The two goats in the picture are goats that have been found lost in an area just north of me. Apparently they won't let people near them. The local animal shelter is trying to locate the owners.
They look to be healthy and well maintained. In the picture, the hooves of the black and white goat look great. So they definitely have owners out there!
I have already volunteered in the effort to catch them. But how would ya'll recommend we go about doing that? If we can get a large enough group of people, it could be easy if we can corner them. But if only a couple show up, it could be a lot harder.
I am going to see if the person who snapped the picture can put out a pan with a little grain at the same time of day, to get them used to a familiar person. I hope we can get them caught soon though, coyotes are common around here.
I hope they have ear tattoos, it could help locating the owner.
Ha!!! We have a loose/wild goat just north of me as well lol. My plan is to send my brother and his rope out to catch him if he shows up. But my brother is one of the best ropers I have ever seen. If you guys can't get someone good at roping.....and I mean good because goats seem to see the rope coming from a mile away and can dodge it the I would try food. But a goat is smart and should go home at night. Maybe if you try and watch them when it starts to get late in the day you can follow them home. But there is a chance some one dropped them off.....we have a lot of animal drop offs around here
They do look good and cared for. I wonder if they are just scared. Had anyone put signs out to tell people that there are two goats loose? Maybe they will come up to the owner and the owner has not idea where they are.
The word is already being spread around here. They gotta show some proof of ownership, of course, in order to claim them.
Apparently the farm they are hanging out on has a fenced in garden (deer proofing). And they've stayed there for a few days. So the idea will be to lure the goats in there with food, then shut them in. Once they're contained, then they can be caught.
I don't think many people around here are skilled with roping. We don't really have cowboys here in the UP that need to rope cattle on a regular basis.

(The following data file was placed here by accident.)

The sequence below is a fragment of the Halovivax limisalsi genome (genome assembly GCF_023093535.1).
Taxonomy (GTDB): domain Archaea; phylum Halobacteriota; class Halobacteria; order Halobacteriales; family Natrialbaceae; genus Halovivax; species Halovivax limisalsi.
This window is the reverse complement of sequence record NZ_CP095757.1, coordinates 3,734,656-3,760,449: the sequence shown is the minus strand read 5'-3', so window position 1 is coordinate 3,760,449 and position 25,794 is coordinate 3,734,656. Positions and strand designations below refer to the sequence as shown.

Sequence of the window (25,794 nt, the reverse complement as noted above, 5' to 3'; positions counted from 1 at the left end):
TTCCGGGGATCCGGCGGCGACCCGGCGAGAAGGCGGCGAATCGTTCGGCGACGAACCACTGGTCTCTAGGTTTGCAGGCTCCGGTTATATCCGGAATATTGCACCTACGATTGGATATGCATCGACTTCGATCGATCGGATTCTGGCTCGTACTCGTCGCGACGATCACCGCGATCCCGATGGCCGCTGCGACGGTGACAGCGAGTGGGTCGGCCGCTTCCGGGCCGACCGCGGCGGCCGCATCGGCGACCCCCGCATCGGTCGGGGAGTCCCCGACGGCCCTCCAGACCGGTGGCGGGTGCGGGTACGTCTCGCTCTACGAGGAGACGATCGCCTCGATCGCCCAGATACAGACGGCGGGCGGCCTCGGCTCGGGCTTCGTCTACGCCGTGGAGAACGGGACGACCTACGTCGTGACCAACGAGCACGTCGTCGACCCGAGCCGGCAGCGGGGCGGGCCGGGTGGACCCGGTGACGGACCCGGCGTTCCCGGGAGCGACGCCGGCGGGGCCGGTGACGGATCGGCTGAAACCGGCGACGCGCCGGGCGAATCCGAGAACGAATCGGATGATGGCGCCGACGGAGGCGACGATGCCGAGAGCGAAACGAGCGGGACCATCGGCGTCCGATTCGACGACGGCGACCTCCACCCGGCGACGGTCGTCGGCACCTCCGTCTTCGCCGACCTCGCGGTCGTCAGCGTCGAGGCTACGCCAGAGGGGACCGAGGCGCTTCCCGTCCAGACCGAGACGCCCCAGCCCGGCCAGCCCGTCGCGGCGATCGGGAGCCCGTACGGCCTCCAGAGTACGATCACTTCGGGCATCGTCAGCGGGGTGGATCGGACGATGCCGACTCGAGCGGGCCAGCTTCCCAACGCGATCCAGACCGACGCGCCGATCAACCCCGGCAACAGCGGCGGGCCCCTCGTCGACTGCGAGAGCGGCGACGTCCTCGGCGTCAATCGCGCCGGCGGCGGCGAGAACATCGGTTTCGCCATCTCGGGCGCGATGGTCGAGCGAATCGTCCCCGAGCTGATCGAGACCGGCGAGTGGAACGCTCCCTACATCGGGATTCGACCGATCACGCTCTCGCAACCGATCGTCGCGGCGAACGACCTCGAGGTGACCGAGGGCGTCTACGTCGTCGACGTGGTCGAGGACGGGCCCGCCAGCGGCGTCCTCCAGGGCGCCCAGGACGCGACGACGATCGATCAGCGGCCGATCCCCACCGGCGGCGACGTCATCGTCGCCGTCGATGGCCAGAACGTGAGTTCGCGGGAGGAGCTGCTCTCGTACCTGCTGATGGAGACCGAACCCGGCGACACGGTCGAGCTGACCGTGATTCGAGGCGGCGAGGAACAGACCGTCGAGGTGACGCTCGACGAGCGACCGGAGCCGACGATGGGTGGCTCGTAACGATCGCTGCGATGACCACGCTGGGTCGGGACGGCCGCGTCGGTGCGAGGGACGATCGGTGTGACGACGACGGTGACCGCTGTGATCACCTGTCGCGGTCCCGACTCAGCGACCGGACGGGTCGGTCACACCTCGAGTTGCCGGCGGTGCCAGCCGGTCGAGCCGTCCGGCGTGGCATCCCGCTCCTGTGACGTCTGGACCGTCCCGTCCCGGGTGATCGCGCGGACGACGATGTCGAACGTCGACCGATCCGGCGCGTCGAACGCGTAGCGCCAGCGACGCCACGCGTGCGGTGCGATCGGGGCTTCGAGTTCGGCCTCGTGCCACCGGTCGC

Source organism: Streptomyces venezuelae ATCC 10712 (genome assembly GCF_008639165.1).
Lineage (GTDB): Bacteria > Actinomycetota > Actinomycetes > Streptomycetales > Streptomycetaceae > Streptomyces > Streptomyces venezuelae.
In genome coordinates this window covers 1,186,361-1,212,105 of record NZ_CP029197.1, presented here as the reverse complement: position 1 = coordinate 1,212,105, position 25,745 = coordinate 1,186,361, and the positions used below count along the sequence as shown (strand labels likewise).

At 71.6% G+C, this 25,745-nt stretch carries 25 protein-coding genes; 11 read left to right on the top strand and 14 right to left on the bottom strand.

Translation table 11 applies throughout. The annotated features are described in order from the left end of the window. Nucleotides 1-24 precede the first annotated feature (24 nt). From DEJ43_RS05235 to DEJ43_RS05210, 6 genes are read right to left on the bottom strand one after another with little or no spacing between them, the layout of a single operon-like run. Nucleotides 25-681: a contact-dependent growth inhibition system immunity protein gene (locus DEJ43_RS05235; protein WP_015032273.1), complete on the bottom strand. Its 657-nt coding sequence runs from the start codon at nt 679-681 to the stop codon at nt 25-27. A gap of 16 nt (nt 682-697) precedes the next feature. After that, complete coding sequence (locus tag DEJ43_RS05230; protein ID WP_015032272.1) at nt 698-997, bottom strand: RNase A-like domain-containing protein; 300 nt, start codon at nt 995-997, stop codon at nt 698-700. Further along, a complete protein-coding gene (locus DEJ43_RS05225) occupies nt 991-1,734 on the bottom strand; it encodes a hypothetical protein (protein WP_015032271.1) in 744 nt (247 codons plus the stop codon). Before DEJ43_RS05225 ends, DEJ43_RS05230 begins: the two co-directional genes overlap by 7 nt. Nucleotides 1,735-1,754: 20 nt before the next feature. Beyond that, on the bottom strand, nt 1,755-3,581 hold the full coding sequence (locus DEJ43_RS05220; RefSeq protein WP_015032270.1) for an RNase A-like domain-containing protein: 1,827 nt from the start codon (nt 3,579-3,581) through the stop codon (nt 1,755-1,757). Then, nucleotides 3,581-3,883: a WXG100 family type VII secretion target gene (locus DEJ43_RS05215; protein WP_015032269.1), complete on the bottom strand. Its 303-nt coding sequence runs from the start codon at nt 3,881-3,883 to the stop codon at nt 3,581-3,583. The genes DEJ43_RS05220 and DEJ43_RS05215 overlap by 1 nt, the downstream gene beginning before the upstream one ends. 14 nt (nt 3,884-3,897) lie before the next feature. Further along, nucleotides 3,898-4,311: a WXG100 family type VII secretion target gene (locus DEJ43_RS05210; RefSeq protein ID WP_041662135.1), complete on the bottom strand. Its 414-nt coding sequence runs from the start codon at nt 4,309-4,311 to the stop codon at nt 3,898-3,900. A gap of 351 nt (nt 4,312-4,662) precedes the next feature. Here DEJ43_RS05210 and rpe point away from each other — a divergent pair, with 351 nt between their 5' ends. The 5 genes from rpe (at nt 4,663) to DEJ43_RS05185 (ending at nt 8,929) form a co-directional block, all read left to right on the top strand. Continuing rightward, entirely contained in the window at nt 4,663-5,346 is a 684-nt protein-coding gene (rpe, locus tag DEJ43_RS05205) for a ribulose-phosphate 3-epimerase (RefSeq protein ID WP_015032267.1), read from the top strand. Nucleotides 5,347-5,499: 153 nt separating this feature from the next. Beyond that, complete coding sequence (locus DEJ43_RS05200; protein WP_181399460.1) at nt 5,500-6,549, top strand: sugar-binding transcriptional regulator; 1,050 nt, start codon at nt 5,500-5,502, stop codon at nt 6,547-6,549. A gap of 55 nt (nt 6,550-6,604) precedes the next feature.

The grain idea would work best I think, once they hear that pan rattle then are allowed to investigate without stress, I bet it would be easy enough to herd them into the garden enclosure by starting the feed pan routine close to the gate then slowly moving that pan further into the enclosure, they do look as though they were taken care of, you would think that someone is missing them.
Aww they are cuties lol. Maybe put up a temporary fence (panels?) and leave feed and water in it for them to get them used to Going in it. If it was me I'd probably make some kind of crazy trap door on it lol but thats just me. Maybe see if there are any farmers with well trained cattle dogs that could help? Or like some said get someone who can rope and ride.
... The more i think about this the more fun/hard im thinking it would be to catch a wild goat haha, im thinking a lost goat would be way harder to catch than a lost calf.
The door to door search turned up nothing that could locate the owners. UPAWS is going to go ahead with rounding them up, tomorrow probably.
Somewhat serendipitously, my Dad and I recently completed work on our garden. It is 75 x 75 foot, made with no climb goat fencing. It was built to keep goats and deer out. And you know what? It'll be great at keeping these two in. So I've volunteered to house them until the owner can be found. If no owner is found, they will be put up for adoption, and I will foster them until then.
If it comes to adoption, the intact buck should definitely be turned into a wether by a vet beforehand! But I'll discuss that with UPAWS if it comes to that.
Where are these goaties located? I know of a pack goater who didnt tie up his goats the second night out and in the morning they were gone. That was 7 weeks ago in the Crazy mountains in Montana. Just so happens one was found last week and is set to be reunited with his owner.